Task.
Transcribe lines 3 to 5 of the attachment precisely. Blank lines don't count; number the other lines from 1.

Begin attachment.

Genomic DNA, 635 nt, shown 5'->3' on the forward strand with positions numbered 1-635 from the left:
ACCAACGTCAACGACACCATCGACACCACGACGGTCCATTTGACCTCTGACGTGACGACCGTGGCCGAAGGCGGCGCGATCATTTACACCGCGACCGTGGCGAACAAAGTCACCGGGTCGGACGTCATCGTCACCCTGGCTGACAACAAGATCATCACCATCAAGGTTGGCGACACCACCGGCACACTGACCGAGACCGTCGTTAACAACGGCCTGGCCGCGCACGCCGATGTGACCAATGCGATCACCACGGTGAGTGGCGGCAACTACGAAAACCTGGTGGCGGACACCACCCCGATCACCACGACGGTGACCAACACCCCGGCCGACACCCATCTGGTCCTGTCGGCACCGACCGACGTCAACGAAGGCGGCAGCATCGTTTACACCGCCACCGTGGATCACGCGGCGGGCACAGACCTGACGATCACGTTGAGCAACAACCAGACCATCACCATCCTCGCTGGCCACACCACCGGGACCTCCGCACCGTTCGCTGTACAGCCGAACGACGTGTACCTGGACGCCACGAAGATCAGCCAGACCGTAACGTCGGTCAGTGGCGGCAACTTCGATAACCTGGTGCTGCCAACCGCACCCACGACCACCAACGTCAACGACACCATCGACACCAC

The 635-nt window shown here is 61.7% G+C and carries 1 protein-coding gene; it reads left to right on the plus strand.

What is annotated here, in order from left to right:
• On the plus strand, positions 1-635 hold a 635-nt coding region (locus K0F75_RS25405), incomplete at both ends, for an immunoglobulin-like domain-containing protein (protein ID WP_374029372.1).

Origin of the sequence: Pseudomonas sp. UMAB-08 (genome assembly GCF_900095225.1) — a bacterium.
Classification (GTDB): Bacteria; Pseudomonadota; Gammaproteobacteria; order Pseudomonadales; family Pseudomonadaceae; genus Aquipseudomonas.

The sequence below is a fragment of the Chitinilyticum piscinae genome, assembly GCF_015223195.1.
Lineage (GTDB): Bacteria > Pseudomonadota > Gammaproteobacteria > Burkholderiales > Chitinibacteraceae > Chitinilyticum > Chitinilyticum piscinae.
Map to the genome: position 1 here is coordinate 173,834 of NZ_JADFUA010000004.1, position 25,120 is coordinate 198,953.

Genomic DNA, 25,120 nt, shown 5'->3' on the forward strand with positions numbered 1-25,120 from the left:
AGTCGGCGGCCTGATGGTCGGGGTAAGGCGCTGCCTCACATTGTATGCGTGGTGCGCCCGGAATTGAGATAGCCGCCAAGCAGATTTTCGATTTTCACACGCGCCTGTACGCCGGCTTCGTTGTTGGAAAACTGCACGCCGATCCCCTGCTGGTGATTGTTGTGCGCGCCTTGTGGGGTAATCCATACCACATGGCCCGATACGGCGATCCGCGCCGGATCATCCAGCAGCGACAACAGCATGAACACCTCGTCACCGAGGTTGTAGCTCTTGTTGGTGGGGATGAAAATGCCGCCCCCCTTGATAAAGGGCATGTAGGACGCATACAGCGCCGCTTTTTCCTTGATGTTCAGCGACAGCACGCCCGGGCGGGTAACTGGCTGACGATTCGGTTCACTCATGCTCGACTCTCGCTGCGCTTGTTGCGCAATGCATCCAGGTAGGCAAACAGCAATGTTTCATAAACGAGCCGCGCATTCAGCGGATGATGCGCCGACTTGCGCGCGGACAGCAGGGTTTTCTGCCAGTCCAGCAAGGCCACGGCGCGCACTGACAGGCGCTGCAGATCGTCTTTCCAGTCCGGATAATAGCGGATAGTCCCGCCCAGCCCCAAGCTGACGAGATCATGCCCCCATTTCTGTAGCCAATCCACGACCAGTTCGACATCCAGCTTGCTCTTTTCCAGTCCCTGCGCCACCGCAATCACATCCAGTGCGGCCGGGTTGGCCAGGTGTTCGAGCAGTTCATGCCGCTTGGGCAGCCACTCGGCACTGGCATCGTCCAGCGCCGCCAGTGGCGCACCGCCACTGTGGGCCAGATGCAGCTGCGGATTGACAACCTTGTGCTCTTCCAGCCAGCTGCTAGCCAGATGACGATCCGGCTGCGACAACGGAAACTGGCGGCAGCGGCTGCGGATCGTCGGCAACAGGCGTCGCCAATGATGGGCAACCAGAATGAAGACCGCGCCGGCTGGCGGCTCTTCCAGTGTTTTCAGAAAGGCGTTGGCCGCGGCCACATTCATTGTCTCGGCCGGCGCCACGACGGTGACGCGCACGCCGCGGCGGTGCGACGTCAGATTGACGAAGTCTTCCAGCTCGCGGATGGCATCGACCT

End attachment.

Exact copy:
The 635-nt window shown here is 61.7% G+C and carries 1 protein-coding gene; it reads left to right on the plus strand.

What is annotated here, in order from left to right:
• On the plus strand, positions 1-635 hold a 635-nt coding region (locus K0F75_RS25405), incomplete at both ends, for an immunoglobulin-like domain-containing protein (protein ID WP_374029372.1).